By Elizabeth Fernandez | UCSF.edu | February 8, 2013
Rather than being a purely grassroots movement that arose spontaneously in 2009, the Tea Party developed in part as a result of tobacco industry efforts to oppose smoking restrictions and tobacco taxes beginning in the 1980s, according to a study by researchers at UC San Francisco.
"Nonprofit organizations associated with the Tea Party movement have longstanding ties to tobacco companies, and continue to advocate on behalf of the tobacco industry’s anti-tax, anti-regulation agenda,” said senior author Stanton A. Glantz, PhD, director of the UCSF Center for Tobacco Control Research and Education (CTCRE) and a UCSF professor of medicine and American Legacy Foundation Distinguished Professor in Tobacco Control.
The study, which appears on Feb. 8 in the journal Tobacco Control, shows that rhetoric and imagery evoking the 1773 Boston Tea Party were used by tobacco industry representatives as early as the 1980s as part of an industry-created "smokers’ rights’’ public relations campaign opposing increased cigarette taxes and other anti-smoking initiatives.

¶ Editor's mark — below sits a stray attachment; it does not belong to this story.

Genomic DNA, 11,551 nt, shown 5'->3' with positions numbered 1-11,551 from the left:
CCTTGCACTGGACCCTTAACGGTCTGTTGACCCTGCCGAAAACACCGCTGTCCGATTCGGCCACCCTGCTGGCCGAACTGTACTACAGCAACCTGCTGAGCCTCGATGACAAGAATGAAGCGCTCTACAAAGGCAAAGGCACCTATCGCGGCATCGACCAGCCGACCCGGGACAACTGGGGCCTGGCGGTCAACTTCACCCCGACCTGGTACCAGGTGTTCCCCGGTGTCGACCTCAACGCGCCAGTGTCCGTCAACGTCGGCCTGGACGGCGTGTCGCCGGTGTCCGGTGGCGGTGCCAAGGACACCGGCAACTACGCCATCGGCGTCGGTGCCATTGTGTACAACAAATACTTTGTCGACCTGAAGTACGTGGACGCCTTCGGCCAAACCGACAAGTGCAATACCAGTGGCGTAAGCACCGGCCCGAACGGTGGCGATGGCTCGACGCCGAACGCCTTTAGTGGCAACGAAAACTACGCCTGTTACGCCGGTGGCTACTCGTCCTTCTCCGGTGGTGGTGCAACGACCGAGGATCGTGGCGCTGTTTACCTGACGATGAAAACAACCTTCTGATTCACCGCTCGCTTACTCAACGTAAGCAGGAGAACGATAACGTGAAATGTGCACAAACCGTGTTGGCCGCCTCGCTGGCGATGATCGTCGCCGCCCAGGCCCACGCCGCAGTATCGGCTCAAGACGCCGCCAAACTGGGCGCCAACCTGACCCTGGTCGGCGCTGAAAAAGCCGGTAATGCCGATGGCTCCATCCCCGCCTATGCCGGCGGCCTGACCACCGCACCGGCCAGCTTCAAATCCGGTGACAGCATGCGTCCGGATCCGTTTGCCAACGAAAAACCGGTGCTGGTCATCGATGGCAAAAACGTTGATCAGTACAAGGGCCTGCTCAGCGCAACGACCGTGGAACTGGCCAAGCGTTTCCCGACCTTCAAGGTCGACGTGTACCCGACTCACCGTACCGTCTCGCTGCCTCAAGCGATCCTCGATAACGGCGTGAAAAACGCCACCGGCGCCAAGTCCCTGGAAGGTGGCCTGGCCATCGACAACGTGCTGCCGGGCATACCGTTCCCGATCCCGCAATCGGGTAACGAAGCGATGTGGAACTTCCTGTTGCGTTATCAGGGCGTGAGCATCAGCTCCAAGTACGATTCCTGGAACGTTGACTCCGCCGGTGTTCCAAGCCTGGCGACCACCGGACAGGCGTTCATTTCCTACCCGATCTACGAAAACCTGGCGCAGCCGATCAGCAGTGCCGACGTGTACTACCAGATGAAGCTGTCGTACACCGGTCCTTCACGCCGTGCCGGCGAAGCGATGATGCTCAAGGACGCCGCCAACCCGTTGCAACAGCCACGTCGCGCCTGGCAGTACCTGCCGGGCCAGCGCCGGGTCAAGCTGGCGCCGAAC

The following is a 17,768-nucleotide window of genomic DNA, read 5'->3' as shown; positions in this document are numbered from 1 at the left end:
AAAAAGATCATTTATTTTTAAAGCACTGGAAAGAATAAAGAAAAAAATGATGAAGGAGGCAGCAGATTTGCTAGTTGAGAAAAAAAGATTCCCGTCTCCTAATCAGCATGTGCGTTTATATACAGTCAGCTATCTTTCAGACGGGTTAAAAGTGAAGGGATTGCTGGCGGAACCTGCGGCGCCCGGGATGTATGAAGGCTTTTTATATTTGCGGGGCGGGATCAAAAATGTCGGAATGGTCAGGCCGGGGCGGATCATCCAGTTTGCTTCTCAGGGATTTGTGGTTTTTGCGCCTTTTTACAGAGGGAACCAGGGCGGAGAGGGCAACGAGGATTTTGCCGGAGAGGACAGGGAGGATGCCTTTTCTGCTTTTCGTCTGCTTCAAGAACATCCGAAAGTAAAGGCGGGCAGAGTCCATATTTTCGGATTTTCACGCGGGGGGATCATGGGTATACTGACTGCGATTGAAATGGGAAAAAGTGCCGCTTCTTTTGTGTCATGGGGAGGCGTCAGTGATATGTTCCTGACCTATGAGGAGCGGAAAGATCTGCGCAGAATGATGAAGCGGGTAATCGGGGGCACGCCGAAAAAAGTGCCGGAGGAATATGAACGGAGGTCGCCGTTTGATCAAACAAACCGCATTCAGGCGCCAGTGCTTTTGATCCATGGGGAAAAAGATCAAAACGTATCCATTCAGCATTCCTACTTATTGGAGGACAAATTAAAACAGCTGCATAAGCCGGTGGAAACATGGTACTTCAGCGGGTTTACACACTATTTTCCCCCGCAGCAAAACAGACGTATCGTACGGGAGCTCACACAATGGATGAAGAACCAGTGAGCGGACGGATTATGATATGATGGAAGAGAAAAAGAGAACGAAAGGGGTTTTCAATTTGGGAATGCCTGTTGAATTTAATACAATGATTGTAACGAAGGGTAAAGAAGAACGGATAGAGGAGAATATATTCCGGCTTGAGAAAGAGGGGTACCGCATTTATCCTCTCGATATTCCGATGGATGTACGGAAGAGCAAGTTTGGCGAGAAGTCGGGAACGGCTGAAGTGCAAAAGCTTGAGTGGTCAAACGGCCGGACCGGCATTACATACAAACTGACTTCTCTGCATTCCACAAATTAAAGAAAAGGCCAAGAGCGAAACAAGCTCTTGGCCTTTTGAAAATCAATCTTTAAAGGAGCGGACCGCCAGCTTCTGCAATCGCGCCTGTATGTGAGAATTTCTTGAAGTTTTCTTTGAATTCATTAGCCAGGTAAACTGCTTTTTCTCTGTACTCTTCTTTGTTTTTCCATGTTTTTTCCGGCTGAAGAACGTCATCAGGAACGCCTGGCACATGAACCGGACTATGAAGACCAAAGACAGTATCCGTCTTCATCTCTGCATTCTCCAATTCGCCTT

From previously secret tobacco industry documents available at the UCSF Legacy Tobacco Documents Library, IRS filings and other publicly available documents, the study authors traced a decades-long chain of personal, corporate and financial relationships between tobacco companies, tobacco industry lobbying and public relations firms and nonprofit organizations associated with the Tea Party.
The research uncovered the tobacco industry’s ongoing opposition to health care reform, dating back to a major campaign waged against President Bill Clinton’s proposed 75-cent cigarette tax to help finance it.
"Tea party symbolism is nothing new for cigarette companies and their allies, which for many years have been cynically using a hallowed symbol of American freedom in order to advance their own interests,” said co-author Rachel Grana, PhD, a CTCRE fellow.
The UCSF researchers sounded a call for greater transparency of organization funding "so that policymakers and the general public – including people who identify with the Tea Party – can evaluate claims of political support for, and opposition to, health and other public policies."